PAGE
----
anonymous said:

is there a bds presence on your campus? any reps, chapter or association with the movement? (the boycott divest and sanctions movement against israel) thanks

As far as direct involvement with BDS there aren’t any active members on campus. However, the Israeli-Palestinian conflict is definitely a subject of study here. Fall of 2013 a class called The Dual Narrative and the Arab-Israeli Conflict was offered (read course description here). and another class often taught is Solving the Impossible: Intractable Conflicts. While this takes more of a systems analysis approach to entrenched conflict all over the world, that particular conflict is often used as a case study. 

Additionally, this September Bennington hosted a CAPA Institute for twelve students from the Middle East. Four from Israel, four from Palestine, and four from Jordan. They are all young leaders in the region working on issues of climate change and resource distribution. Over their ten days at Bennington they participated in workshops and classes, met with students and faculty, publicly presented their work and wrote strategic plans for their future endeavors.

As you can see this topic is under serious review by faculty, students and special guests here at Bennington. We are always open to hearing new voices in the conversation.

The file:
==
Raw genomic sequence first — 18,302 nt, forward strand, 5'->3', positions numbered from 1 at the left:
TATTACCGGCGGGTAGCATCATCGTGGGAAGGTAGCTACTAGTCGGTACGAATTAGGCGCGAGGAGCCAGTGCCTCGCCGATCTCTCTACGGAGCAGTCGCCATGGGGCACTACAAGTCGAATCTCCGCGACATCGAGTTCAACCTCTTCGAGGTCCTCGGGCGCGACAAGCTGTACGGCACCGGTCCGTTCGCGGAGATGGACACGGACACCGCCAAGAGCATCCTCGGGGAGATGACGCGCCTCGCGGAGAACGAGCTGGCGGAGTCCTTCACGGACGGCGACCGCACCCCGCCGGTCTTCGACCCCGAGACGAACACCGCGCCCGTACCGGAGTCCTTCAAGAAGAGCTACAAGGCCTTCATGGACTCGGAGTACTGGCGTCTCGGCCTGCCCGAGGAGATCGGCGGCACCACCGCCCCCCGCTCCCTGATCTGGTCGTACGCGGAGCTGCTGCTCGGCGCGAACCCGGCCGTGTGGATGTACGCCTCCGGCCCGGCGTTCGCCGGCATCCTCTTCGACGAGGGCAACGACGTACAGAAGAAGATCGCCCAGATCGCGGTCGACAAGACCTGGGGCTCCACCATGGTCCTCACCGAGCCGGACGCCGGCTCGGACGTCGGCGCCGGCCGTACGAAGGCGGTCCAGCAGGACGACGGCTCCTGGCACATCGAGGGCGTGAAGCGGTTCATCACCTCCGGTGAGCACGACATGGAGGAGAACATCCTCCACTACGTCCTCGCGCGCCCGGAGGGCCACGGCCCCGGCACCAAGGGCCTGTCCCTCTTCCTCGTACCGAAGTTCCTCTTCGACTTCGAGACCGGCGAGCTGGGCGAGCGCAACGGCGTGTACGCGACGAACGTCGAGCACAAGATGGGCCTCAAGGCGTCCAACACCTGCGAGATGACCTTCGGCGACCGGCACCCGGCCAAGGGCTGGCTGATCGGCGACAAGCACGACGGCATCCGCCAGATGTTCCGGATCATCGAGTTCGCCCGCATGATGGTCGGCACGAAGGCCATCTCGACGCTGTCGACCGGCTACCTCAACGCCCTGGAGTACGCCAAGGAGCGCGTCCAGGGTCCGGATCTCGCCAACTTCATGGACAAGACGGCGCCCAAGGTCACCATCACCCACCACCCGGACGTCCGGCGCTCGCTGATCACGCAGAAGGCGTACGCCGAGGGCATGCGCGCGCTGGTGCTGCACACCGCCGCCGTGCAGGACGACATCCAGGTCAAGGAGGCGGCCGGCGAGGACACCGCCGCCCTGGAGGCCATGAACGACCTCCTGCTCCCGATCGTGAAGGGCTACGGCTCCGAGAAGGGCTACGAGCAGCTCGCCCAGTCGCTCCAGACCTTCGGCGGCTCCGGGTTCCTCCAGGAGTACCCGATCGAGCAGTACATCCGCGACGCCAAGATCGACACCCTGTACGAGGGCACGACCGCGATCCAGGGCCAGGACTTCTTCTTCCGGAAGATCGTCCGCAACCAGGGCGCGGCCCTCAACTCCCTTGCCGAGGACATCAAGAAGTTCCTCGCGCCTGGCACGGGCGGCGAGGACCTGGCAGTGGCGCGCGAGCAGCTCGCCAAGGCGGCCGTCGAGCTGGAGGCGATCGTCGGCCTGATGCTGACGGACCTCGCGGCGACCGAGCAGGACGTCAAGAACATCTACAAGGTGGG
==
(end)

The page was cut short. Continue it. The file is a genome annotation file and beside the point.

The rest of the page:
Please write to me directly if you have any further questions

All my best,

Selina ‘15

College presidents and corporate executives have signed a compact emphasizing the importance to a successful career of a broad, liberal-arts education.

 aka: Employers are looking for thinkers and people instead of just students who have proven professors can fill their minds with knowledge.

aka^2: people want to hear from the minds of Bennington Grads


For all of you prospective students out there, march to your own beat! I know we say that casually, but Ringo Starr is so right. We are all little drummers just trying to find our own way. Bennington is a place designed to help you figure out what beat work for you. Not to be the sentimental Senior and all, but I am going to miss this place and I think my biggest take away is realizing that this community gave me the space and resources and challenges to develop my own beat. Soon Bennington will launch me into the world outside of college to continue to play that beat with Pride, after 4 trial launches of FWT of course :)

p.s. I also named my cat Ringo after this drummer!

-Alana ‘15

Bennington's Egg: A Synthesis of Collaboration and Individualism

Almost a month ago now, a space much unlike any other space that’s ever existed before on campus went up for a couple hours on the day that Mariko Silver, our new president, was inaugurated.